And then what happens if Universal makes it possible for some visitors, such as hotel guests, to enter virtual queues in advance? Or to bypass them with a Universal Express-type benefit? All that affects the way that people will experience Volcano Bay.
From the perspective of the park, virtual queuing allows the park to explicitly quantify how many people will go through a ride in any given hour, allowing for more precise planning and load management than possible in a park that's just throwing open physical queues and collecting no more data than an hourly turnstile count.
What if Universal used the TapuTapu display to suggest alternate virtual queues to someone tapping to enter a queue with a longer-than-average virtual wait? That could help the park get the most from its potential capacity by ensuring that people are evenly distributed among all rides, instead of overloading certain popular queues while others go empty. (That's one of the goals of Disney's Fastpass+ system, by the way.)
Even if Universal implements TapuTapu at Volcano Bay in a way that minimizes actual wait times, maximized the number of rides visitors experience and makes everyone deliriously happy, it's not a simple task to scale this system up to a traditional theme park, such as Universal Studios Florida. Water park rides tend to be operationally simpler than theme park rides, given that water park rides rely pretty much on flowing water and gravity. (The Krakatau Aqua Coaster, with its LIM launch, obviously provides the exception here.)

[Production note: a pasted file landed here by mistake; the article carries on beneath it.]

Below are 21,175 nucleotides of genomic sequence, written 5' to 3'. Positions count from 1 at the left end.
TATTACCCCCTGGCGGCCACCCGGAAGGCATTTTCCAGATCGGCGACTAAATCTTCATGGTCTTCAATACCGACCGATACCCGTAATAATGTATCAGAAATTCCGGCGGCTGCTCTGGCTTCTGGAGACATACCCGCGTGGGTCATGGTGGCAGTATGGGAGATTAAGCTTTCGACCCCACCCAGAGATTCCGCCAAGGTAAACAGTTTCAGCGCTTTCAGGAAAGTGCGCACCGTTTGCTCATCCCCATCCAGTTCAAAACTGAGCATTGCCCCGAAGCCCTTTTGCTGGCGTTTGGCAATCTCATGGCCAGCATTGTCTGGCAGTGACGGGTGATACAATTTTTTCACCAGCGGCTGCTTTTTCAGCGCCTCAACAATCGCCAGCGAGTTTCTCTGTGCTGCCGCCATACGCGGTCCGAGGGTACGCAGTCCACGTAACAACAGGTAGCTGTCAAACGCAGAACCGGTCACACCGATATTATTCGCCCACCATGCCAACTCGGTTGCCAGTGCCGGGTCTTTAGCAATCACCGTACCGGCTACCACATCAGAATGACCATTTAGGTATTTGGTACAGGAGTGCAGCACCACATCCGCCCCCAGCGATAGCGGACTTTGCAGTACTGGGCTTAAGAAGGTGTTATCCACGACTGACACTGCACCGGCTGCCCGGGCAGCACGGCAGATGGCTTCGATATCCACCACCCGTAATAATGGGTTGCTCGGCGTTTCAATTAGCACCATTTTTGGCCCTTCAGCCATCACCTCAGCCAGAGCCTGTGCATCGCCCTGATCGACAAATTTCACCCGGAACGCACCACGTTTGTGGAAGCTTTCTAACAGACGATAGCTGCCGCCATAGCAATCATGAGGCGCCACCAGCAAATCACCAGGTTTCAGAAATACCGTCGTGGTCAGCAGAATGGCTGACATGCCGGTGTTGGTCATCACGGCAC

Ride-system breakdowns can disrupt virtual queues just as they do "real" ones. Will a ride closure force its virtual queue to empty? Or does it just hold the queue as it stands, keeping everyone in place until the ride reopens and the queue can start moving again? Can people join a virtual queue when its ride is closed? Does a ride's closure allow people waiting in its virtual queue to join another virtual queue without losing their place in the one for the closed ride?
And what about people deciding to leave one virtual queue to join another, for any other reason? How will they do that?
Can a park maintain an information technology backend that supports all of these virtual queues at once, without fail, every day of the year? Can the park support a wireless data network that keeps all these devices, tap points, and the database backend in continuous communication, to optimize guest flow without frustration?
Theme park companies will need to answer all these questions before implementing a virtual queue-only system in their parks. Those decisions will determine how effectively virtual queuing manages the flow of guests in the park and how much enjoyment guests will get from their visits. I can't wait to see how the TapuTapu system works at Volcano Bay and if it can help inform an improvement in the guest experience at other theme parks.